A departure from the afternoon Fairgrounds routine, Mardi Gras World hosted the inaugural FIYA-FEST, also
produced by the players at Fiyawerx LLC- with proceeds donated to local charity The Roots of Music. The nine-plus
hour affair initially struggled to get off the ground due to huge turnout and cold weather, resulting long queues and
shortages of staff and food. Yet by 3pm all kinks worked out and the rage began in earnest. The promoters and staff
rolled up sleeves and got on their Charlie Hustle! Traditional local foods prepared right before your eyes, mountains
of crawfish devoured, wheeling in endless cases of craft beer; vape pens aglow, pungent concentrates and sweet
extracts permeated the dank, close atmosphere.
And then there was the music! The entire event was streamed live online in HD courtesy of Funk It blog. The lineup
boasted a full day of incredible pairings. Festivities got under way with The Revivalists at 1pm, followed in order
by this massive slew of talent:New Orleans
Suspects (featuring Bonerama
Horns) Funky But Better featuring Big Sam Williams, Khrys Royal,Terrance Higgins, Nigel Hall, Roosevelt Collier, Doug Wimbish, and Eric McFadden (yes you read that
correctly. Those killers actually made up the band).
Dragon Smoke then stormed the stage
with grand turns from guitarist Eric Lindell and a special Fleetwood Mac cover augmented by
Skerik. Later, Nick Daniels III gripped the mic and belted out in his highest of registers. Next up
were local favorites G.A.B.E. (George Porter, Anders Osbourne, Billy Iuso, Eric Bolivar), a set buzzed about
all weekend. Mixing a Southern psychedelic rock aesthetic with NOLA shuffle, this assemblage took zero prisoners.
I’d like to take a moment to give props to Billy Iuso, who along with being the Crescent City’s resident Deadhead, is an underrated,
humble, and true ambassador for the city of New Orleans.
Next up: more nasty, greasy funk from NYC/NOLA super-thugs Dr. Klaw. Nikki Glaspie stepped up to (more than)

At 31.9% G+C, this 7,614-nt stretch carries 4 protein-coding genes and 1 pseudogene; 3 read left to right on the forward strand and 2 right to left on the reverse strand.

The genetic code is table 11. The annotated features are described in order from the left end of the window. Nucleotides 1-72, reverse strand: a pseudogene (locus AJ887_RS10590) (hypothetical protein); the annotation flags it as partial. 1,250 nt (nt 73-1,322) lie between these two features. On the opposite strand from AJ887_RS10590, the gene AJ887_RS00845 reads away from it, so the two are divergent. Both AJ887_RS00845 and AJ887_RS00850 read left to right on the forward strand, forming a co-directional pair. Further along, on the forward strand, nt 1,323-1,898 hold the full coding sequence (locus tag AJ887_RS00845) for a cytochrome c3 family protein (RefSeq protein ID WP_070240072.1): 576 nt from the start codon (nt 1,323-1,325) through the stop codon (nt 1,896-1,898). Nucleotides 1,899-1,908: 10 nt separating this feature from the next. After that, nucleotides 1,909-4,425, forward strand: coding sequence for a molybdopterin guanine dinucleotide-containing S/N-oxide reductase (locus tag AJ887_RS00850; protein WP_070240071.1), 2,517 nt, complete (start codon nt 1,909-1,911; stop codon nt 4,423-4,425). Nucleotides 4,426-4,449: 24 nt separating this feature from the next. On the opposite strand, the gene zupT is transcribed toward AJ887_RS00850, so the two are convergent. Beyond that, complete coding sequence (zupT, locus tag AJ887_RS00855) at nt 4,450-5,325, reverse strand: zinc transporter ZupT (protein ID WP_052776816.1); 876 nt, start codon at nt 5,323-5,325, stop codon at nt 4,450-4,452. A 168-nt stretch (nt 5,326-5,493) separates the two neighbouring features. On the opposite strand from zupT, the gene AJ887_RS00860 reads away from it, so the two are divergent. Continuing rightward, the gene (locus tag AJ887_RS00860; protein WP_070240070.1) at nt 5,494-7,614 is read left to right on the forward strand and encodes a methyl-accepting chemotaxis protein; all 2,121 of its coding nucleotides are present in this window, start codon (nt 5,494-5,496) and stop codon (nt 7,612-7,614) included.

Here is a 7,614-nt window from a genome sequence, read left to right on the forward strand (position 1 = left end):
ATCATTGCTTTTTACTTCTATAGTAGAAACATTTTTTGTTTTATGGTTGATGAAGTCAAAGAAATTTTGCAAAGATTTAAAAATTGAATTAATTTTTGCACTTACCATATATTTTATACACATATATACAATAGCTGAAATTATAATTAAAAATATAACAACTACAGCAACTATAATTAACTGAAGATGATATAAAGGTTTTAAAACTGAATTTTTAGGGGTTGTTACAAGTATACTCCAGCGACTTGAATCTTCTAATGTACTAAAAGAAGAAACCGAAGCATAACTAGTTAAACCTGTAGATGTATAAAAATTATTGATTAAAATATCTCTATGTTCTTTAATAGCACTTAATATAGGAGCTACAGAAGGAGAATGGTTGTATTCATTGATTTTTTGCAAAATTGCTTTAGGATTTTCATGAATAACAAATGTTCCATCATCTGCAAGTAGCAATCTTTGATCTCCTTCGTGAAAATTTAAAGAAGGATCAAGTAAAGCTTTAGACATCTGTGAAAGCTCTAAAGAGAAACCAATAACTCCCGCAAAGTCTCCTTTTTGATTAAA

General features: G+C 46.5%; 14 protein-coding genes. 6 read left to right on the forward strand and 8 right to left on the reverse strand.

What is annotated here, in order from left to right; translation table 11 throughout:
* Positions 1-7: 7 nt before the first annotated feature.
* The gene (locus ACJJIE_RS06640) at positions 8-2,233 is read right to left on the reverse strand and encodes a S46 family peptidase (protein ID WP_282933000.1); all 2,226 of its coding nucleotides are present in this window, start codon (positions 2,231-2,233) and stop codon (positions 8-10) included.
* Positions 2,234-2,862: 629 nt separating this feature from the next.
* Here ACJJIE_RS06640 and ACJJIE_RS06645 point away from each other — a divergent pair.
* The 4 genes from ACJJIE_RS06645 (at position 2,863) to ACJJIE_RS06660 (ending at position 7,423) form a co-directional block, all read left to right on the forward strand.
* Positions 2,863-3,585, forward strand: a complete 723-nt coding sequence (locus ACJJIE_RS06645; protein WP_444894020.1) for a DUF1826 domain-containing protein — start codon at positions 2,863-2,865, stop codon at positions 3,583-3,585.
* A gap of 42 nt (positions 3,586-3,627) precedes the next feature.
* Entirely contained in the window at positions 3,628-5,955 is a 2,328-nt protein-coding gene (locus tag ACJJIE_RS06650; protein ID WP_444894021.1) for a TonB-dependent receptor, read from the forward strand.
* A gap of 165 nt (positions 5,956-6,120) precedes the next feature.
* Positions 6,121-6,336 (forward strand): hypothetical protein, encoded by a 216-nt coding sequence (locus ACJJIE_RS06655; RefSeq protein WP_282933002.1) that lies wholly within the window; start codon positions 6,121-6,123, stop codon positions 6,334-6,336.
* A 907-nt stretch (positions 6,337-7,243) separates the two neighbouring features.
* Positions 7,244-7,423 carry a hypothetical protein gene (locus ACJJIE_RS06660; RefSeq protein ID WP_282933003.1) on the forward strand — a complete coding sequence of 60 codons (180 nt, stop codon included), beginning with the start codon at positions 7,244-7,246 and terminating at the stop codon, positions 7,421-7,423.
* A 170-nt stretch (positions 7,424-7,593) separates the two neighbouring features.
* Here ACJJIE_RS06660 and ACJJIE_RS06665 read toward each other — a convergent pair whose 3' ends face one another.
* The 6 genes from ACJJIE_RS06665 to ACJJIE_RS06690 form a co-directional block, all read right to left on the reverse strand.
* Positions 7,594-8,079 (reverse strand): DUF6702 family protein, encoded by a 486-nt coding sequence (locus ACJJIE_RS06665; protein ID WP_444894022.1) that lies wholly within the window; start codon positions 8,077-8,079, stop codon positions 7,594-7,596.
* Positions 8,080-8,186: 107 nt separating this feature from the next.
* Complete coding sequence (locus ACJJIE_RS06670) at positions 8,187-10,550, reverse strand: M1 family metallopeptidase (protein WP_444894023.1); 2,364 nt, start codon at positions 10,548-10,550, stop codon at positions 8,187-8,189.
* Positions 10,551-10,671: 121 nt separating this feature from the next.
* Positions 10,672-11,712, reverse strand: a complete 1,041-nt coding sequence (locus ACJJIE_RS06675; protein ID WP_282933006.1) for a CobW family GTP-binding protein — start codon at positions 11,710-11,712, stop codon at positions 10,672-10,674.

handle drum duties for any of Adam Deitch’s remaining gigs; this Deitch could mourn the
mother of best-friend Adam “Shmeans” Smirnoff, who sadly passed away just days before Jazzfest). Special
props go out to Deitch; playing the Lettuce gig in NOLA until nearly 4am, flying minutes after
their final bow to NYC to attend the funeral Friday morning. Also mad daps to Nikki (who fearlessly took
the challenge for this set and TWENTY-FIVE other sets over the entire Jazzfest), for a staggering display of intestinal
fortitude, spiritually swingin’ grooves, and astonishing meditations in beatscience. The Klaw were joined at
different times by the Shady Horns, Skerik; as well as Living Colour vocalist Corey
Glover on “Leave Me Alone”. Glaspie slayed a stomping break beneath Klaw’s massive take
on Stevie’s “Higher Ground”, complete with stunning, Wonderful vocals from lifer Nick Daniels III.
Jam-Cruisers were in full force as Fiyo-Fest raged onward, the maritime mob erupting as their leader Annabelle
Lukins-Stelling invited Ivan Neville onstage and handed him a microphone. A choice guitar and a
grandiose Jam Cruise cabin were raffled off, as Ivan himself drew the Jam Cruise winner by turning a giant wheel. The
entire event and all donations benefitted local charity The Roots of Music, Backed by none other than local legend
Stanton Moore on drums, students took the stage for a brassy groove in the middle of Fiyo-Fest and
marched their way out the door. The event’s finale had Karl Denson leading an all-star revue through an
astounding seventy minutes. The conglomerate was a murderer’s row of the Dirty Dozen Horns, Jen Hartswick,
Natalie Cressman, Nikki Glaspie, Robert Walter, and Eddie Roberts. Denson beaming a
smile and a sweater-vest, they came out the gates with a fleet, charging “Who Let the Happiness Out?”, an absolutely
dazzling display. Late in
their set, Ms. Hartswick brought Mardi Gras World to its knees with a monumental, gut-wrenching vocal
“Drown in My Own Tears”.
After a brief bit of recharging, we were at it again Friday night, beginning with Los Angeles’ erogenous Orgone at Republic New Orleans. Band
leader Sergio Rios’s chicken scratch garage guitar wailed into the rafters as the boys behind him cooked
sensual grooves that had many fanning themselves like cougars in heat. Original vocalist Fanny Franklin
commanded the stage with her certain swagger, every single body in the joint got all types of hot and bothered.